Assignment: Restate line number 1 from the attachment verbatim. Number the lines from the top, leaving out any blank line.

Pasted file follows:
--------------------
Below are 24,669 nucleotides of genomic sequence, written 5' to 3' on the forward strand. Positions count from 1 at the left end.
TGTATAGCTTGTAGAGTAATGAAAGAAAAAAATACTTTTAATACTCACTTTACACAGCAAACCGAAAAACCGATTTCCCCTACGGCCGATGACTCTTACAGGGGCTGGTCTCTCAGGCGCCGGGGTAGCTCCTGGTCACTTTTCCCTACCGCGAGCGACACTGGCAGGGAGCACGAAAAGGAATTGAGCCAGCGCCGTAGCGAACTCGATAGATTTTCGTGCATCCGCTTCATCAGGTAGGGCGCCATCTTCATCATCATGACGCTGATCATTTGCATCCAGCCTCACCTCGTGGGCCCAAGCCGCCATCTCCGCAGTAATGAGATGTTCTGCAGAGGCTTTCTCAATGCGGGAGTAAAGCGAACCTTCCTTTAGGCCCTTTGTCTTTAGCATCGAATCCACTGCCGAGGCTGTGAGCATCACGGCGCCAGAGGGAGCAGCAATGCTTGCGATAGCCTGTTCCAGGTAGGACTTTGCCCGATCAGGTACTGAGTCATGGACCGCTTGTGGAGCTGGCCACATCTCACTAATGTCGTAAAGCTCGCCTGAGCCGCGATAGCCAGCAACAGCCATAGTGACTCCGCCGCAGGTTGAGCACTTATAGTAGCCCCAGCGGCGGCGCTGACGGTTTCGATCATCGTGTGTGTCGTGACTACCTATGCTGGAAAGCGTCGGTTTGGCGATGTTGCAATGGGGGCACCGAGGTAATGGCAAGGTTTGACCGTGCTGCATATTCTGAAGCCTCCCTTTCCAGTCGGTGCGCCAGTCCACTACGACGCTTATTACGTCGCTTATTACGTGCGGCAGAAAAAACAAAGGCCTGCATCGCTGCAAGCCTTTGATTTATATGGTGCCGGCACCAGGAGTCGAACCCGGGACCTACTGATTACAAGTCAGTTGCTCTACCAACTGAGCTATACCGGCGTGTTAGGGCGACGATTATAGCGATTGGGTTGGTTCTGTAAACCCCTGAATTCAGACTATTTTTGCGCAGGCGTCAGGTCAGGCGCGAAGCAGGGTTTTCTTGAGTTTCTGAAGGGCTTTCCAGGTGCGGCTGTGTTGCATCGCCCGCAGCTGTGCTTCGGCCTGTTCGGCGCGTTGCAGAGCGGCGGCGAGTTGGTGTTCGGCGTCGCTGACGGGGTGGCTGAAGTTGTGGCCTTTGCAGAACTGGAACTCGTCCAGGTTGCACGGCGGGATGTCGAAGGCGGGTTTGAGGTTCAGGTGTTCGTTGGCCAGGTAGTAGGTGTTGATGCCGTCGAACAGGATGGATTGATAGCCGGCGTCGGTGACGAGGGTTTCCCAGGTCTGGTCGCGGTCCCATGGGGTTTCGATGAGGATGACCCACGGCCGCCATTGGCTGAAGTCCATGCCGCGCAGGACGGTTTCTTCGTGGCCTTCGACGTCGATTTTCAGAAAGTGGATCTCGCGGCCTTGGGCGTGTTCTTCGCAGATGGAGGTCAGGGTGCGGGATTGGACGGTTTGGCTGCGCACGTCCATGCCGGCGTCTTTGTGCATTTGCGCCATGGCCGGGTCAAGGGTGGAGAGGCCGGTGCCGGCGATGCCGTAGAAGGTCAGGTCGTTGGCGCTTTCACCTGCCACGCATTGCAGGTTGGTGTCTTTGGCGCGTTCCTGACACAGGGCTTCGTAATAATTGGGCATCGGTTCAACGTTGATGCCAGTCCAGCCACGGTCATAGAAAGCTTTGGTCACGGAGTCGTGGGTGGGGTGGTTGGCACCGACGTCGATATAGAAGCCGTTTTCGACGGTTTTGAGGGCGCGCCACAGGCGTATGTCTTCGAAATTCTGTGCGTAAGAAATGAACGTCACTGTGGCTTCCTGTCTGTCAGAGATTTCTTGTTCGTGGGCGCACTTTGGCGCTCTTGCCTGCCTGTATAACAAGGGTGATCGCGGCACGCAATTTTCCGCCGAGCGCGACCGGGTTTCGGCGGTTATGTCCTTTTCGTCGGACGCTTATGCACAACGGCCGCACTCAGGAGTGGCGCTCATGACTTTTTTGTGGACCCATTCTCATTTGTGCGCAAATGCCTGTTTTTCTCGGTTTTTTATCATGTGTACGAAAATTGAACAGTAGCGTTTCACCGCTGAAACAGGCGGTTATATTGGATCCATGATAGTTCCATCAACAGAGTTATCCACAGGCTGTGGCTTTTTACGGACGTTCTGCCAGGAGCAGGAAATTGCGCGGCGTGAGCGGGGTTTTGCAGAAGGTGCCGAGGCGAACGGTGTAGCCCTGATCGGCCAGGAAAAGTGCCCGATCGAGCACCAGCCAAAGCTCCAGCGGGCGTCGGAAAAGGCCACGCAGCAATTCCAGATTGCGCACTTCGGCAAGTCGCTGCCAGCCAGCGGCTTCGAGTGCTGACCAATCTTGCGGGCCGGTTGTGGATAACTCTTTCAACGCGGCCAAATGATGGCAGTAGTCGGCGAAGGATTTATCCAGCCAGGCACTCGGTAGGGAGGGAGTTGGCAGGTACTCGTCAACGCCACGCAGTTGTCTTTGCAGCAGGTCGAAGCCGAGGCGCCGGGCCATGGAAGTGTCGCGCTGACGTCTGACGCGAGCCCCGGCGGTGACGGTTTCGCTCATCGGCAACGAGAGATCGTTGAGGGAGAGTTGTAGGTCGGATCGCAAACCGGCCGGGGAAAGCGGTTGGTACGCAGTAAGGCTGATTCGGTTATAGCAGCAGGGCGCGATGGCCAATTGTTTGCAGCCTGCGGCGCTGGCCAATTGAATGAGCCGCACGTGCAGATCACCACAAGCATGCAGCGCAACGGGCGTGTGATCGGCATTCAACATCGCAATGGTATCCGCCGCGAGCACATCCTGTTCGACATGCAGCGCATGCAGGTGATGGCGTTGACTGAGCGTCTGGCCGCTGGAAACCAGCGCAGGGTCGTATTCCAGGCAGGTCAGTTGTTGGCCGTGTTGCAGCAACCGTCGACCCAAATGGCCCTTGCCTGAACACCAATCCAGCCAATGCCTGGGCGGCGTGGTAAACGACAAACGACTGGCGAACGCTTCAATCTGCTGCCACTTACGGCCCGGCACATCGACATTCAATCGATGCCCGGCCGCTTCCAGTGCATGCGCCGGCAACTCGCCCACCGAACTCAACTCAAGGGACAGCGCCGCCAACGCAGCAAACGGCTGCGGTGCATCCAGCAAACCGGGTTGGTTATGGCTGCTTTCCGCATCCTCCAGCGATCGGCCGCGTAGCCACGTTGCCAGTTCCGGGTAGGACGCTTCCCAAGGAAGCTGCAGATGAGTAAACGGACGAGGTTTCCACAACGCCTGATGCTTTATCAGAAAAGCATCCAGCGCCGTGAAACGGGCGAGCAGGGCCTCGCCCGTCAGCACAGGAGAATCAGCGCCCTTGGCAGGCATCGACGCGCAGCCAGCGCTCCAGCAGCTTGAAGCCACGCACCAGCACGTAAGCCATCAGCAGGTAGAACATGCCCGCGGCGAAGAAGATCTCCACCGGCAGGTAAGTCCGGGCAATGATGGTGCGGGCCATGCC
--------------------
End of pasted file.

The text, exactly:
Below are 24,669 nucleotides of genomic sequence, written 5' to 3' on the forward strand. Positions count from 1 at the left end.